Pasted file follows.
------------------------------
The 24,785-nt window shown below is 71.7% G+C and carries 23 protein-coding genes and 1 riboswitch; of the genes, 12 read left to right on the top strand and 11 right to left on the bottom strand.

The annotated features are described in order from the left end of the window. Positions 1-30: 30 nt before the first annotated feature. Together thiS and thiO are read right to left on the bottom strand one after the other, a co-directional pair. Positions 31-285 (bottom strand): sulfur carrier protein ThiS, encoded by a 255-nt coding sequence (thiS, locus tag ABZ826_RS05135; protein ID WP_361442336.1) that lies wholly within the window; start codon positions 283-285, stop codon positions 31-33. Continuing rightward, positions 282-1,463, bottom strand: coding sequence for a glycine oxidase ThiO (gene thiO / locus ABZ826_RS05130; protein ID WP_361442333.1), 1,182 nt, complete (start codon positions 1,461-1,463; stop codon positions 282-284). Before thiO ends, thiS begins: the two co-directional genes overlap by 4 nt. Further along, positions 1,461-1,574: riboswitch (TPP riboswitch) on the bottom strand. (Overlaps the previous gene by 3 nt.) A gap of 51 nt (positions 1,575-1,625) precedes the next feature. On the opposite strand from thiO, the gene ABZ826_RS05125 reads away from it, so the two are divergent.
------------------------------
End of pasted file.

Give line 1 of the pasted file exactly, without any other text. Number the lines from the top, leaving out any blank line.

The 24,785-nt window shown below is 71.7% G+C and carries 23 protein-coding genes and 1 riboswitch; of the genes, 12 read left to right on the top strand and 11 right to left on the bottom strand.